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[*] posted on 10-9-2008 at 04:38


I made a fume hood. I constructed two H frames (front and back) and joined them with side bars, also placed struts across the bottom for storage of bulky equipment, the work surface inside the hood was a stainless steel sink and draining board unit. The sides were tinted plexiglass as was a stationary front. The roof and back was plyboard and a false back was installed to distribute air flow. My fan was a blower similar to the one on the first page of this thread but the motor is exposed to the fumes. I have not yet linked the ducting to the fan or installed a sash. I am currently looking at these fans

https://www.machinemart.co.uk/shop/range/details/ventilators...

What do people think of these?




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[*] posted on 10-9-2008 at 05:07


You'dd better post specifications of that fan, concerning the pressure drop so to see if the face velocity is okay.
Since a lot of air movement is okay, but then still your fan also needs the power.

Simplified sayd, your fan might move a lot of air with no resistance but as soon as you add a duct to it there will be to much resistants for the fan to still move all that air threw your duct...therefor we need to know the pressure drop. It also depends on the size of your hood.

Please post the measurements.
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[*] posted on 10-9-2008 at 10:16


DNA I have marked up the fan curve you posted for the "left fan." As I suspected using this fan for a 120cm wide cabinet would place you way to the left on the curve, an unstable region, and not the best place to be. I also placed the resistance curves for the 150cm wide cabinet on the diagram in green. This improves things a little.

I'm also concerned about the fairly low static pressure that this fan is able to develop - only 12mm of H20. To move this much air with only that amount of pressure would require a large duct diameter. I'm guessing at least 25cm, possibly larger.

I want to thank chemoleo for cleaning up the "Tour My Lab Thread" by moving the fume hood posts to the beginning of this thread.

DNA left fan curve - marked up.JPG - 92kB
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watson.fawkes
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[*] posted on 10-9-2008 at 11:59


The following references contain recommendations on face velocity for fume hoods. I've lifted them from the footnotes of the relevant sections of Industrial Ventilation Design Guidebook.
  • American Conference of Governmental Industrial Hygienists. Industrial Ventilation: A Manual of Recommended Practice, Metric Version. 23rd ed. Cincinnati, OH: ACGIH, 1998.
  • BS7258. Laboratory Fume Cupboards. London: BSI, 1994.
  • ANSI. Fundamentals Governing the Design and Operation of Local Exaust Systems. ANSI Z9.2-1979. American National Standards Institute, New York, 1979.
Summarizing the Guidebook, the upshot is that a good target range for face velocities in the hood is 0.4 - 0.5 m/s. 0.3 m/s should be considered a bare minimum for ideal circumstances.
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[*] posted on 10-9-2008 at 13:00


Yes, watson.fawkes, I think it is good to keep in mind that proper face velocity is the starting point for good hood design.

The Dutch standards posted by DNA above come in pretty close to what you have found, ie, 0.25 - 0.45 m/s.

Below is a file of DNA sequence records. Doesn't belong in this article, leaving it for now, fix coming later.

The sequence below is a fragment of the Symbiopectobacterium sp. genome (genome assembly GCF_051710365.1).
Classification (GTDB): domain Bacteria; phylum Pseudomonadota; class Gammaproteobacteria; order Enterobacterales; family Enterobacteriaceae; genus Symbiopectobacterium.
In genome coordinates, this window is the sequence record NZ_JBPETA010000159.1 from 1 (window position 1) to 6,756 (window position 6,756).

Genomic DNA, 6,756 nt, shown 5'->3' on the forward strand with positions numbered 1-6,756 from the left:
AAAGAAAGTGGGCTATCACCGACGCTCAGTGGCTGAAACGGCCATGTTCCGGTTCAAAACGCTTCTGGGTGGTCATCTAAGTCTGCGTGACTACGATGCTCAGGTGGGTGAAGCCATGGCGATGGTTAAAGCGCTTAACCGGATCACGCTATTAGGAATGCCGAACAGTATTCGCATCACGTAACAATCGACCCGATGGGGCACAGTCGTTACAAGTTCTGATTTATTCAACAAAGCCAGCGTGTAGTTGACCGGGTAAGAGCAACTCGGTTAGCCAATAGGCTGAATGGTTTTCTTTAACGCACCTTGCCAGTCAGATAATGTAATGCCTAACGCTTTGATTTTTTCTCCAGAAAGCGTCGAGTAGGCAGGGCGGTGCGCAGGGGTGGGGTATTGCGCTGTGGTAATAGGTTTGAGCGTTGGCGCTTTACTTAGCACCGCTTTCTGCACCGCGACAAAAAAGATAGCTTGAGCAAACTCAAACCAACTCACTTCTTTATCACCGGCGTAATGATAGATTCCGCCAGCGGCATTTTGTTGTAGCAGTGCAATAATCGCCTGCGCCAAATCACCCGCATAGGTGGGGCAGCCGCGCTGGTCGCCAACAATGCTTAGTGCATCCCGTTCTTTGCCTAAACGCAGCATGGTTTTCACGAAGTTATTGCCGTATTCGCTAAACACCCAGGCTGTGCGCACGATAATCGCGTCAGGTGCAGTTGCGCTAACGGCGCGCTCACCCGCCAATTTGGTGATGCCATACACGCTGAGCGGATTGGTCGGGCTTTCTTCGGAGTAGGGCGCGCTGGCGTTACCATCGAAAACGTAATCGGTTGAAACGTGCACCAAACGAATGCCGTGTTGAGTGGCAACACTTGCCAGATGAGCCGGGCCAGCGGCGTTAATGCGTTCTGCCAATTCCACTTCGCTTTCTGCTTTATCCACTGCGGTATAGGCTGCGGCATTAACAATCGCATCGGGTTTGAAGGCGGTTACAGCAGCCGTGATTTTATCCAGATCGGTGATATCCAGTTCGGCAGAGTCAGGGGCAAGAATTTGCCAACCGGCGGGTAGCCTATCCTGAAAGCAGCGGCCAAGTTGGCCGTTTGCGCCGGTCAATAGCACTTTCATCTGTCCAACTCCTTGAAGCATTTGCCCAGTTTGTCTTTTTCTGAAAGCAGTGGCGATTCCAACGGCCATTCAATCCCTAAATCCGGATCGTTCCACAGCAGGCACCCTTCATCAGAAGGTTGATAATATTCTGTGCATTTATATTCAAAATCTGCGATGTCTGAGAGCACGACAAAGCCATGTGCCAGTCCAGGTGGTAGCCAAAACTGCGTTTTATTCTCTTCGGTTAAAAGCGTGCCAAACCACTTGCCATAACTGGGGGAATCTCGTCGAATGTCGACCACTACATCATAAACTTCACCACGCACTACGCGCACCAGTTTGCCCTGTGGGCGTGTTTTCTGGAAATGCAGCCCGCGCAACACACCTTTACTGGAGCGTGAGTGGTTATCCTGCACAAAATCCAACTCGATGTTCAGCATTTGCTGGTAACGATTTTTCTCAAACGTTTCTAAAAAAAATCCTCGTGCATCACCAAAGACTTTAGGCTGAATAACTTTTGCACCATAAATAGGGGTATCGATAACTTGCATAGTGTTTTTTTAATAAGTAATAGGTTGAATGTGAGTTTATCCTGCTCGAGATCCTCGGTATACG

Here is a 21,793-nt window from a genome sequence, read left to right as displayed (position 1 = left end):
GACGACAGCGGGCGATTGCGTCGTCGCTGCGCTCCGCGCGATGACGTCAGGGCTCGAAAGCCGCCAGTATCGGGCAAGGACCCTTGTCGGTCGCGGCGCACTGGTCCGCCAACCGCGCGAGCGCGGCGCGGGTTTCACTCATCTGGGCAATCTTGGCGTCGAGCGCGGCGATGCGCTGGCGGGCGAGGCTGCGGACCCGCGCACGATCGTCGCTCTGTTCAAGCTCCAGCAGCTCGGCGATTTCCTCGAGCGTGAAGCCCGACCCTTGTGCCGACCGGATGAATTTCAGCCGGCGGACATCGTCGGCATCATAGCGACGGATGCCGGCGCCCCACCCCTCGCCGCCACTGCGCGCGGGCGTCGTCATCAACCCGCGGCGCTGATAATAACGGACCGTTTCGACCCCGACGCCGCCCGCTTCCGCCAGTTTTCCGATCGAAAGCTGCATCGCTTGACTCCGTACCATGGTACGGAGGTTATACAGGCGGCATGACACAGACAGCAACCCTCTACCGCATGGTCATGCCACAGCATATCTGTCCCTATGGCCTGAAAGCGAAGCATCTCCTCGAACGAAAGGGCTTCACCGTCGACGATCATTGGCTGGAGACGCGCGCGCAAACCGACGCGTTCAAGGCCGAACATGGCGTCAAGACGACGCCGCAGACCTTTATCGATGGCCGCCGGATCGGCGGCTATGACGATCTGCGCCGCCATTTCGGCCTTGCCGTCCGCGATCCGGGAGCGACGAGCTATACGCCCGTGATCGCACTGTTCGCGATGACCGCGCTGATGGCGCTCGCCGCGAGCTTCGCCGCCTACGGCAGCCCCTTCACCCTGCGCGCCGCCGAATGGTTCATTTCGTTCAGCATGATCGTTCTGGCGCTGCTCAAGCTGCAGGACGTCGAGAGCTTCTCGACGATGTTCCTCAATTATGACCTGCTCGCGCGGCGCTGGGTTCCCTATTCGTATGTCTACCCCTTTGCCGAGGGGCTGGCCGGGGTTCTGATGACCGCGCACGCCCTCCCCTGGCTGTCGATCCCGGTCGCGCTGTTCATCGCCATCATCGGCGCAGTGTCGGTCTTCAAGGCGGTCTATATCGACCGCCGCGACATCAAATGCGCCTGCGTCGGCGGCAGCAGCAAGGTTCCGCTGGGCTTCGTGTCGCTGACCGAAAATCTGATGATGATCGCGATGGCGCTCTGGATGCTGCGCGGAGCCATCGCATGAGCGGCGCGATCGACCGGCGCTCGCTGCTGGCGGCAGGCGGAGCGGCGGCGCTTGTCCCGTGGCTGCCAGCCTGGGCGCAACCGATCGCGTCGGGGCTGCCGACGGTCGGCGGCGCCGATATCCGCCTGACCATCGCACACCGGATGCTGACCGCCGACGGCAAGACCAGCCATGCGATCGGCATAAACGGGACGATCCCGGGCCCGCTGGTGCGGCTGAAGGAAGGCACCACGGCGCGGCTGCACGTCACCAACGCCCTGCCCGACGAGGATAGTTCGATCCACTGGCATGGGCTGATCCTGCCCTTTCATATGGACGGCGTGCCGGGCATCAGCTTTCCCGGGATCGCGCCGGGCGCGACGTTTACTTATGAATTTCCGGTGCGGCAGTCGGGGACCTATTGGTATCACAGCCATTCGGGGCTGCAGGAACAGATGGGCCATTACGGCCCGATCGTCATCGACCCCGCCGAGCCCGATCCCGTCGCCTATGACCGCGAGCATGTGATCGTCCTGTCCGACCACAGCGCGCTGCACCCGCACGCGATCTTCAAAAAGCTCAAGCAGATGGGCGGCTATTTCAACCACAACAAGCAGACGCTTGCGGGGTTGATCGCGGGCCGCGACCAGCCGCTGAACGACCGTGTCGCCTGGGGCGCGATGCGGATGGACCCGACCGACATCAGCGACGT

For my design I chose a face velocity of 1 ft/s, which is 0.3 m/s. But as you say I have seen more modern US recommendations for up to 1.5 ft/sec which would be 0.46 m/s.

Then the designer has to know what is the largest sash opening, including any bypass, with which he will be working. Once that area, A, is known the design air flowrate, Q, can be easily computed from Q =VA, where V= face velocity.

Then you try to find a fan that will give you the airflow Q that you need at a sufficient pressure to balance your duct resistance.
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[*] posted on 11-9-2008 at 00:57


Thank you Magpie, I'll go and buy the "right" fan which has an external motor, protection against moisture and still has a good pressure drop.

In the meanwhile I made pictures of my fumehood (see "tour my lab") and I made a more clear picture of what standards are needed and for what sizes of fumehoods and what kind of fumehood etc.

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[*] posted on 11-9-2008 at 14:59


from DNA above:

Quote:

I found a table for airsuction in fumehoods after searching for a while.
It might be useful for the people that already made a fumehood and ofcourse the people planning on making one. The information below is for the industry and university's in The Netherlands as defined by the law.

Standard fume hood:
Cabinet width 100 cm: 450 - 630 m3/h

Cabinet width 120 cm: 540 - 756 m3/h

Cabinet width 150 cm: 675 - 945 m3/h

For all above mentioned sizes with the sash opened for 50cm there should be a flow of 0,25 - 0,45 m/sec.


There's something not quite right here. The flows all compute for the face velocity of 0.25m/s, but the flows for the 0.45m/s don't compute, eg:

Q=AV = (120cm)(50cm)(0.45m/s)(3600s/h)(m/100cm)(m/100cm) = 972m3/h. The table gives 756 m3/h. Same discrepancy for the other 2 cabinet widths.

This should be resolved.

[Edited on 11-9-2008 by Magpie]
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[*] posted on 11-9-2008 at 18:40


Quote:
Originally posted by DNA
Cabinet width 100 cm: 450 - 630 m3/h
Cabinet width 120 cm: 540 - 756 m3/h
Cabinet width 150 cm: 675 - 945 m3/h

For all above mentioned sizes with the sash opened for 50cm there should be a flow of 0,25 - 0,45 m/sec.